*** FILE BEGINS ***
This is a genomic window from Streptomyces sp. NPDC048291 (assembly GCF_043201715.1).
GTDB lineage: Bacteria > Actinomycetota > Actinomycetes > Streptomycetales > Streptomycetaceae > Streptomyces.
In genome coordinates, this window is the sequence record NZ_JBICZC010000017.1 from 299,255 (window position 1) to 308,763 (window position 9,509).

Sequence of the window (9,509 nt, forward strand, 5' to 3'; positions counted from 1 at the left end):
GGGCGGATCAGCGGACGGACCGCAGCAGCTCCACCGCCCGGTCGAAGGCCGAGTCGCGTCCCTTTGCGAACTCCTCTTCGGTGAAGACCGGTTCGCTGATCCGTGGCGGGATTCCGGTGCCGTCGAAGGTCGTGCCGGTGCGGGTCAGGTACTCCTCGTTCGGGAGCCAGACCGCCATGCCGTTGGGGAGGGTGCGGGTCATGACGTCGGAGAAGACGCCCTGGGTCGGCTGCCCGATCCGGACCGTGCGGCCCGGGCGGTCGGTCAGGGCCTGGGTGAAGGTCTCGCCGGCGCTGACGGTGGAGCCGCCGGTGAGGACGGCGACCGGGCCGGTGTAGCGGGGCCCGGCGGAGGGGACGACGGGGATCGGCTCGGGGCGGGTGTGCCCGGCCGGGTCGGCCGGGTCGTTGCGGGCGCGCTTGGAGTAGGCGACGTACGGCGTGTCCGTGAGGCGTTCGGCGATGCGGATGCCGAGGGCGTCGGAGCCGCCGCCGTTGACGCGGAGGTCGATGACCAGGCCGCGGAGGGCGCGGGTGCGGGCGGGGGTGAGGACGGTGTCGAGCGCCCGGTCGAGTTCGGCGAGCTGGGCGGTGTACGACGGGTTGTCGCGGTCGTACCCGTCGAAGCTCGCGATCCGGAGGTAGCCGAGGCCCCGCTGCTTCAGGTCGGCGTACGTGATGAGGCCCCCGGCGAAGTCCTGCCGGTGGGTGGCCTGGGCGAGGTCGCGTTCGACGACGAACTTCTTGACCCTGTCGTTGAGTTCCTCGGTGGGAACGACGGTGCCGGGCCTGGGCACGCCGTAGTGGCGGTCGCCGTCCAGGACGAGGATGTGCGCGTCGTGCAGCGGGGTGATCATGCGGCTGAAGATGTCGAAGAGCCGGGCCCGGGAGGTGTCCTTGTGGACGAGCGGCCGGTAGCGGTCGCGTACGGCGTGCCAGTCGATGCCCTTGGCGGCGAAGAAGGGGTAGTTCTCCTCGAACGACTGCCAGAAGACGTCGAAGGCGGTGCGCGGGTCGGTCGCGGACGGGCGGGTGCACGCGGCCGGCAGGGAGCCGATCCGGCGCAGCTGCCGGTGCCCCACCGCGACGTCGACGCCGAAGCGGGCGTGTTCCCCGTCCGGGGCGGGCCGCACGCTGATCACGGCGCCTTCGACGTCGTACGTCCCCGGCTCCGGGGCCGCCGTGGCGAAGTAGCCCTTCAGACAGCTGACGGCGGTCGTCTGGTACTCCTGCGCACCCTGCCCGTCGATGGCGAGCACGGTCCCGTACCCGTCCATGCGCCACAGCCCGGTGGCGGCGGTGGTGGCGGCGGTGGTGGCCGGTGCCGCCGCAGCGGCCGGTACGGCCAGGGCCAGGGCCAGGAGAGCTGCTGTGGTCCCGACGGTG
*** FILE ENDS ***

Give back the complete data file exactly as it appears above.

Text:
This is a genomic window from Streptomyces sp. NPDC048291 (assembly GCF_043201715.1).
GTDB lineage: Bacteria > Actinomycetota > Actinomycetes > Streptomycetales > Streptomycetaceae > Streptomyces.
In genome coordinates, this window is the sequence record NZ_JBICZC010000017.1 from 299,255 (window position 1) to 308,763 (window position 9,509).

Sequence of the window (9,509 nt, forward strand, 5' to 3'; positions counted from 1 at the left end):
GGGCGGATCAGCGGACGGACCGCAGCAGCTCCACCGCCCGGTCGAAGGCCGAGTCGCGTCCCTTTGCGAACTCCTCTTCGGTGAAGACCGGTTCGCTGATCCGTGGCGGGATTCCGGTGCCGTCGAAGGTCGTGCCGGTGCGGGTCAGGTACTCCTCGTTCGGGAGCCAGACCGCCATGCCGTTGGGGAGGGTGCGGGTCATGACGTCGGAGAAGACGCCCTGGGTCGGCTGCCCGATCCGGACCGTGCGGCCCGGGCGGTCGGTCAGGGCCTGGGTGAAGGTCTCGCCGGCGCTGACGGTGGAGCCGCCGGTGAGGACGGCGACCGGGCCGGTGTAGCGGGGCCCGGCGGAGGGGACGACGGGGATCGGCTCGGGGCGGGTGTGCCCGGCCGGGTCGGCCGGGTCGTTGCGGGCGCGCTTGGAGTAGGCGACGTACGGCGTGTCCGTGAGGCGTTCGGCGATGCGGATGCCGAGGGCGTCGGAGCCGCCGCCGTTGACGCGGAGGTCGATGACCAGGCCGCGGAGGGCGCGGGTGCGGGCGGGGGTGAGGACGGTGTCGAGCGCCCGGTCGAGTTCGGCGAGCTGGGCGGTGTACGACGGGTTGTCGCGGTCGTACCCGTCGAAGCTCGCGATCCGGAGGTAGCCGAGGCCCCGCTGCTTCAGGTCGGCGTACGTGATGAGGCCCCCGGCGAAGTCCTGCCGGTGGGTGGCCTGGGCGAGGTCGCGTTCGACGACGAACTTCTTGACCCTGTCGTTGAGTTCCTCGGTGGGAACGACGGTGCCGGGCCTGGGCACGCCGTAGTGGCGGTCGCCGTCCAGGACGAGGATGTGCGCGTCGTGCAGCGGGGTGATCATGCGGCTGAAGATGTCGAAGAGCCGGGCCCGGGAGGTGTCCTTGTGGACGAGCGGCCGGTAGCGGTCGCGTACGGCGTGCCAGTCGATGCCCTTGGCGGCGAAGAAGGGGTAGTTCTCCTCGAACGACTGCCAGAAGACGTCGAAGGCGGTGCGCGGGTCGGTCGCGGACGGGCGGGTGCACGCGGCCGGCAGGGAGCCGATCCGGCGCAGCTGCCGGTGCCCCACCGCGACGTCGACGCCGAAGCGGGCGTGTTCCCCGTCCGGGGCGGGCCGCACGCTGATCACGGCGCCTTCGACGTCGTACGTCCCCGGCTCCGGGGCCGCCGTGGCGAAGTAGCCCTTCAGACAGCTGACGGCGGTCGTCTGGTACTCCTGCGCACCCTGCCCGTCGATGGCGAGCACGGTCCCGTACCCGTCCATGCGCCACAGCCCGGTGGCGGCGGTGGTGGCGGCGGTGGTGGCCGGTGCCGCCGCAGCGGCCGGTACGGCCAGGGCCAGGGCCAGGAGAGCTGCTGTGGTCCCGACGGTG